However, the only reason Martin had standing to challenge the statute was that she had something to lose if it stayed on the books. In Hollingsworth v. Perry , the Supreme Court ruled that being the proponents of a ballot measure is not by itself enough to confer legal standing.

In that case, Proposition 8 had banned same-sex marriage in California, a ban that was ruled unconstitutional.

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The Supreme Court ruled that the proponents of Proposition 8 has no standing in court since they failed to show that they were harmed by the decision. State law on standing differs substantially from federal law and varies considerably from state to state. On December 29, , the California Court of Appeal for the Sixth District ruled that California Code of Civil Procedure Section cannot be read as imposing a federal-style standing doctrine on California's code pleading system of civil procedure.

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Standing | Wex Legal Dictionary / Encyclopedia | LII / Legal Information Institute

Standing exists from one of three causes: The party is directly subject to an adverse effect by the statute or action in question, and the harm suffered will continue unless the court grants relief in the form of damages or a finding that the law either does not apply to the party or that the law is void or can be nullified. This is called the "something to lose" doctrine, in which the party has standing because they will be directly harmed by the conditions for which they are asking the court for relief.

The party is not directly harmed by the conditions by which they are petitioning the court for relief but asks for it because the harm involved has some reasonable relation to their situation, and the continued existence of the harm may affect others who might not be able to ask a court for relief. In the United States, this is the grounds for asking for a law to be struck down as violating the First Amendment to the Constitution of the United States , because while the plaintiff might not be directly affected, the law might so adversely affect others that one might never know what was not done or created by those who fear they would become subject to the law — the so-called " chilling effects " doctrine.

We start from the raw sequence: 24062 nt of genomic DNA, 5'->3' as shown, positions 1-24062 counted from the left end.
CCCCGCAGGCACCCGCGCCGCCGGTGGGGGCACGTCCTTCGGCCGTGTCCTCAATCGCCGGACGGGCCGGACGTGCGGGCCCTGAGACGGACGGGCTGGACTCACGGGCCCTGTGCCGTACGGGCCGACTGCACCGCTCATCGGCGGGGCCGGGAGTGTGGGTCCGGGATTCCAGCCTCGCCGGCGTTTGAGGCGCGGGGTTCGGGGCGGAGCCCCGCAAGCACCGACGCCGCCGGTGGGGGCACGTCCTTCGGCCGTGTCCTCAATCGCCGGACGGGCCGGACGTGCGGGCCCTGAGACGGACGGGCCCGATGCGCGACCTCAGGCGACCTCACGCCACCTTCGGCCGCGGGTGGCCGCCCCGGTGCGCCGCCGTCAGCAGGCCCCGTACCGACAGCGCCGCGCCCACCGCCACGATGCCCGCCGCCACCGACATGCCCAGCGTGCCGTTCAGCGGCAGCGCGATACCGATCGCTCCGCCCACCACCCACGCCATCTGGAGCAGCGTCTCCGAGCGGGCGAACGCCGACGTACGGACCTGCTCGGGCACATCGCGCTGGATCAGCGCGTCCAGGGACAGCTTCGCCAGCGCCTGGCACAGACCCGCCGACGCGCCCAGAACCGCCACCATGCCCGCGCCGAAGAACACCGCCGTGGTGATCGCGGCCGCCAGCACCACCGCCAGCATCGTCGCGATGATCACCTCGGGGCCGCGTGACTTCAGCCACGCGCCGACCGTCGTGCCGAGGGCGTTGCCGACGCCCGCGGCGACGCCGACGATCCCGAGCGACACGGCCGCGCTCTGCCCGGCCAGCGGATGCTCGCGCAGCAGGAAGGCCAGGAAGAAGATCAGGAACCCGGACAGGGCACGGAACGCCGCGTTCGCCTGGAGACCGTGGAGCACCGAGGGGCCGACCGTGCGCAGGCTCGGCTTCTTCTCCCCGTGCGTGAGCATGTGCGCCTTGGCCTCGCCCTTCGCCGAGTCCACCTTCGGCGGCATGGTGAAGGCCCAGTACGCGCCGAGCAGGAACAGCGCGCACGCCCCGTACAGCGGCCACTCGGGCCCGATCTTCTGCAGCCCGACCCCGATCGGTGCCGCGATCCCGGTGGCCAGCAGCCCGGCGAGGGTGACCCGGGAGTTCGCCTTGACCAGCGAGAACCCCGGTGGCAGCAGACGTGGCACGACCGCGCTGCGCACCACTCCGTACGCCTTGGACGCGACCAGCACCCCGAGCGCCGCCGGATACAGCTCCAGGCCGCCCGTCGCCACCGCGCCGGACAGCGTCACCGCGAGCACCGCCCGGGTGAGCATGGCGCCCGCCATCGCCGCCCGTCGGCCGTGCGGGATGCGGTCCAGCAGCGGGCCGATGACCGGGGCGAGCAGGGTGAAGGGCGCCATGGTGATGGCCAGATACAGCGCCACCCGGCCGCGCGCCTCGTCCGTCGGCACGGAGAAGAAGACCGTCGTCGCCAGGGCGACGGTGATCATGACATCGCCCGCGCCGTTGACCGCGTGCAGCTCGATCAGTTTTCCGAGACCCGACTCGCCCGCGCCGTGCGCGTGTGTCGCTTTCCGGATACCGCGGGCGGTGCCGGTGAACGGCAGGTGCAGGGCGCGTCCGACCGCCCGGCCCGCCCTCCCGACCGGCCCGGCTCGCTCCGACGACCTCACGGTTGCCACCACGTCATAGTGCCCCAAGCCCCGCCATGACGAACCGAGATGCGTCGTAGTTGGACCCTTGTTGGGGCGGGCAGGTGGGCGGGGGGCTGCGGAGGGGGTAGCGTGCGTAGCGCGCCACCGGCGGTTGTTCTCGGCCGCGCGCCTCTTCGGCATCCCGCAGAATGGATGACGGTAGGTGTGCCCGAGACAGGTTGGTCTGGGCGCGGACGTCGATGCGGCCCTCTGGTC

The party is granted automatic standing by act of law. The law allows them to receive attorney's fees if they substantially prevail in the action. In some U. Advisory opinions Standing Ripeness Mootness Political questions. Erie doctrine Abstention Sovereign immunity Abrogation. More examples He's a barrister of considerable standing. The president's standing with the public has been largely unaffected by the disclosure.

This latest revelation has done nothing to boost his political standing.

He had the wealth of a gentleman but not the social standing. She had hoped that the move would enhance her standing within the company. Thesaurus: synonyms and related words Reputation by reputation idiom cred credibility disreputable disrepute honourable infamous infamy live mud mud sticks idiom name notoriously reputable reputably reputation repute smoke there's no smoke without fire idiom your name is mud idiom. See also long-standing. You know you have a standing invitation to come and stay anytime you're in town.

Idiom from a standing start. See also credit standing. Need a translator? What is the pronunciation of standing? My Dictionary. Word of the Day karaoke a form of entertainment, originally from Japan, in which recordings of the music but not the words of popular songs are played, so that people can sing the words themselves.